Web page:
It’s a day I don’t care to remember but one we are implored to “Never Forget.”
I spend a morning visiting Vashon Island, giving a tour to a woman who is in town to attend the launch of a biography about Betty MacDonald and given that she lost five years of her life to intense Betty-ism and research, I am only happy to oblige her with a tour of Betty’s house. The day is beautiful, sunny. She is in a state of euphoria as we walk around the house and along the beach. We drink special tea and eat miniature pies at the kitchen table with “the boys,” to whom I have rented the house and who maintain it with such adoration.
Driving off the ferry, a call lights up my phone with a 416 area code, Toronto. CTV News. Can I do an interview in an hour? “We use Facetime now,” he explains. At the fire station, I find myself answering familiar questions as I stare into my blank cell phone as it sits propped up on the kitchen counter. I am unclear why I have agreed to do this.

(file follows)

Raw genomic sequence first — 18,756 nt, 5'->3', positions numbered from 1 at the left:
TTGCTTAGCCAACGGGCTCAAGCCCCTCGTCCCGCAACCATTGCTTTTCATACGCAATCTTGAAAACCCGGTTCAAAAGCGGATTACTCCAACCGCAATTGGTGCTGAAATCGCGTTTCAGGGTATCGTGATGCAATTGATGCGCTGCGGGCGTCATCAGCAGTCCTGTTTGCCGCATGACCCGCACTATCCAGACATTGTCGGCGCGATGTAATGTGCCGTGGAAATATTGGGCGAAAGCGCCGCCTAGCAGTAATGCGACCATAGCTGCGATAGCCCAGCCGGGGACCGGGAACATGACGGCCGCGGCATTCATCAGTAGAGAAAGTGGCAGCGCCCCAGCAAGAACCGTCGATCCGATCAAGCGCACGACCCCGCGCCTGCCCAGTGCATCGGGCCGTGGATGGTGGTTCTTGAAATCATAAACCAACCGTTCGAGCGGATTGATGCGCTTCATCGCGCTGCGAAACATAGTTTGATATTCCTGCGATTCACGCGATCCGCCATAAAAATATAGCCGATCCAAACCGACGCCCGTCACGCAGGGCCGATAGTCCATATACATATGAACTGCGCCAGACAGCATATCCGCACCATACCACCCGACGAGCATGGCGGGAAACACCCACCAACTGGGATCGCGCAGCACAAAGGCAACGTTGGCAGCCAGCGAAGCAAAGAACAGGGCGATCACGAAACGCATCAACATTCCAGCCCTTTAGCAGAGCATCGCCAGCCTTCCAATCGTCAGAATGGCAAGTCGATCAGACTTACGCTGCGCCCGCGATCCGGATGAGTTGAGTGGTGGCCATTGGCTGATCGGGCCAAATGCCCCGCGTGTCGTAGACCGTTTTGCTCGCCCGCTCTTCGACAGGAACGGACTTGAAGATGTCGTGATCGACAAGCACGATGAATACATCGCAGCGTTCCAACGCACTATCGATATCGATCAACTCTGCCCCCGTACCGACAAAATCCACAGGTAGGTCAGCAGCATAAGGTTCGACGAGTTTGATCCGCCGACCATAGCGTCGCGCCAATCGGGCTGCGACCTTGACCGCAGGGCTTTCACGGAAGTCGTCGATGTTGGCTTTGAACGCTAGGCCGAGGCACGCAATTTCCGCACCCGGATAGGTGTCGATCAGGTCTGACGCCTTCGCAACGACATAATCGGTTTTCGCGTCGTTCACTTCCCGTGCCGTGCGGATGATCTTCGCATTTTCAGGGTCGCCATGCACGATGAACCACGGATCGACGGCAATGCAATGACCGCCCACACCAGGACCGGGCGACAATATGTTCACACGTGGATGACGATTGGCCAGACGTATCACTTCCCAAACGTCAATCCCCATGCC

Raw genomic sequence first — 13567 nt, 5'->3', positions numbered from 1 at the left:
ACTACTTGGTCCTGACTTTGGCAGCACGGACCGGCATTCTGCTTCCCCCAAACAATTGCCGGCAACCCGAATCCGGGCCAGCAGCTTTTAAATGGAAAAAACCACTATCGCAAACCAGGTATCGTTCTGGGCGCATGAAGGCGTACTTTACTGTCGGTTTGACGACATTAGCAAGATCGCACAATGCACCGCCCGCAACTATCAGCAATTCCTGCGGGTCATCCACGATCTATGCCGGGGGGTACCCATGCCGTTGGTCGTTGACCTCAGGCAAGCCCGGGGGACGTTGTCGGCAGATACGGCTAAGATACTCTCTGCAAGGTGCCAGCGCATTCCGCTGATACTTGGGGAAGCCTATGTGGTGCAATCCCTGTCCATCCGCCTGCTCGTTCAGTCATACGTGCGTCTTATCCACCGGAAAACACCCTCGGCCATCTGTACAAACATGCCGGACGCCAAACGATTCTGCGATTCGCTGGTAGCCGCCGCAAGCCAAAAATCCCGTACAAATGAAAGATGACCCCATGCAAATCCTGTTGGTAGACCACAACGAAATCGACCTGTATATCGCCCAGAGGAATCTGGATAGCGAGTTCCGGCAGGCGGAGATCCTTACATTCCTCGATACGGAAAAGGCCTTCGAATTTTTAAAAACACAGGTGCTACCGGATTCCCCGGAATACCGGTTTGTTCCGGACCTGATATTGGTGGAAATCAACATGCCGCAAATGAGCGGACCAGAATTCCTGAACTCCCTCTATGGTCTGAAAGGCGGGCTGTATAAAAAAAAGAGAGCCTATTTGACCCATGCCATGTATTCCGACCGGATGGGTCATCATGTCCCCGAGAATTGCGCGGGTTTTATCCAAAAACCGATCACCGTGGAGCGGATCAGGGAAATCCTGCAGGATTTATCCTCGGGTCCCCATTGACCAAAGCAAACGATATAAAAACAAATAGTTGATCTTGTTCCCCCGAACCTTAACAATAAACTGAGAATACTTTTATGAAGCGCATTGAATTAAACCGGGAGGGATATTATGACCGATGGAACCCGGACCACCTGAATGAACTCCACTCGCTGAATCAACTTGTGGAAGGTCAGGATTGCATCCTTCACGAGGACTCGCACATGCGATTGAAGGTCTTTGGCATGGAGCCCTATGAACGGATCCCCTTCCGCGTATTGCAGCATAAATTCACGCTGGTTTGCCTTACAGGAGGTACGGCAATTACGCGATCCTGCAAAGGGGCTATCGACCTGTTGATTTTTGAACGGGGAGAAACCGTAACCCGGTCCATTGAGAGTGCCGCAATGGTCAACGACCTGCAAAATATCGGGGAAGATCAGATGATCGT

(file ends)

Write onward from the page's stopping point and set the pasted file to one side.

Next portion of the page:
The following evening, the eve of 9/11, Jim and I fly above a twilit Seattle and it feels like freedom from the chaos below. As we fly over the baseball stadium, we can see people projected on the giant TV screen. I realize that it’s Jamie Moyer and his wife, and I reminded of all the grieving kids that their foundation has helped through Camp Erin, and shake my head at the irony.
At dinner, a family walks by the window, and I watch as a man swings his young son onto his shoulders, his wife looking on, smiling. The son’s face is painted blue, and I know they’re coming home from the fair, which we can still hear. My heart grips for a moment, as I place myself in that scene with them, not so much remembering, as imagining Arron hoisting a similar sized Carter, face painted, onto his shoulder.
As I crawl into bed the phone rings again. My brother. I assume it is the beginning of the many phone calls and emails I will receive over the next 24 hours, but he calls to tell me how he got down on one knee in a restaurant and proposed to his girlfriend. I wish I could join them in dancing joyfully around their kitchen, drinking champagne.
15 years and this is how it goes. Beauty, soaring, irony, reminders and joys.
My facebook lights up as I write this, so thank you all for thinking of us today, for all the emails and phone calls and facebook posts. They are certainly one of the many joys we receive on this day.